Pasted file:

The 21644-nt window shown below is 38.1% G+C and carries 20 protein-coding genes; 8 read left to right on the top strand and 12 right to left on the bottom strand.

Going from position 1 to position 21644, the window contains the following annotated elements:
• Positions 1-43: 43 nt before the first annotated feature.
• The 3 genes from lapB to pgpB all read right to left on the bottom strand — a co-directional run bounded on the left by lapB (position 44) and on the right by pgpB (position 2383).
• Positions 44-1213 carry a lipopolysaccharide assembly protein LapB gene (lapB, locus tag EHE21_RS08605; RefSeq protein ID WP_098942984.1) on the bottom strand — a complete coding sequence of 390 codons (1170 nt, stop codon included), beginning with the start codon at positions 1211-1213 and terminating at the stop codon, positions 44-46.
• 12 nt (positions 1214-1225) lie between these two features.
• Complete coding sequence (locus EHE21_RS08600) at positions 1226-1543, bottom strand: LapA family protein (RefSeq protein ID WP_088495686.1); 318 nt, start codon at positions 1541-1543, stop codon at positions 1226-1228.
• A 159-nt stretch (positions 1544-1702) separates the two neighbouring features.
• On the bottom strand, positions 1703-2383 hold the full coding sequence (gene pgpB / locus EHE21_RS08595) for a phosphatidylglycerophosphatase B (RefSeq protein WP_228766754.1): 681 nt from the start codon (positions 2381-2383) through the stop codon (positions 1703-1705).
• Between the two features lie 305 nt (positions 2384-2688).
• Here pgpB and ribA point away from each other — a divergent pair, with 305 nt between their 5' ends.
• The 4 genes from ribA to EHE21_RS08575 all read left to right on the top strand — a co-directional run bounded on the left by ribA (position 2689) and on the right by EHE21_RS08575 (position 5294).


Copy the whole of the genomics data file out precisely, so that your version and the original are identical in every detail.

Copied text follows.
The 21644-nt window shown below is 38.1% G+C and carries 20 protein-coding genes; 8 read left to right on the top strand and 12 right to left on the bottom strand.

Going from position 1 to position 21644, the window contains the following annotated elements:
• Positions 1-43: 43 nt before the first annotated feature.
• The 3 genes from lapB to pgpB all read right to left on the bottom strand — a co-directional run bounded on the left by lapB (position 44) and on the right by pgpB (position 2383).
• Positions 44-1213 carry a lipopolysaccharide assembly protein LapB gene (lapB, locus tag EHE21_RS08605; RefSeq protein ID WP_098942984.1) on the bottom strand — a complete coding sequence of 390 codons (1170 nt, stop codon included), beginning with the start codon at positions 1211-1213 and terminating at the stop codon, positions 44-46.
• 12 nt (positions 1214-1225) lie between these two features.
• Complete coding sequence (locus EHE21_RS08600) at positions 1226-1543, bottom strand: LapA family protein (RefSeq protein ID WP_088495686.1); 318 nt, start codon at positions 1541-1543, stop codon at positions 1226-1228.
• A 159-nt stretch (positions 1544-1702) separates the two neighbouring features.
• On the bottom strand, positions 1703-2383 hold the full coding sequence (gene pgpB / locus EHE21_RS08595) for a phosphatidylglycerophosphatase B (RefSeq protein WP_228766754.1): 681 nt from the start codon (positions 2381-2383) through the stop codon (positions 1703-1705).
• Between the two features lie 305 nt (positions 2384-2688).
• Here pgpB and ribA point away from each other — a divergent pair, with 305 nt between their 5' ends.
• The 4 genes from ribA to EHE21_RS08575 all read left to right on the top strand — a co-directional run bounded on the left by ribA (position 2689) and on the right by EHE21_RS08575 (position 5294).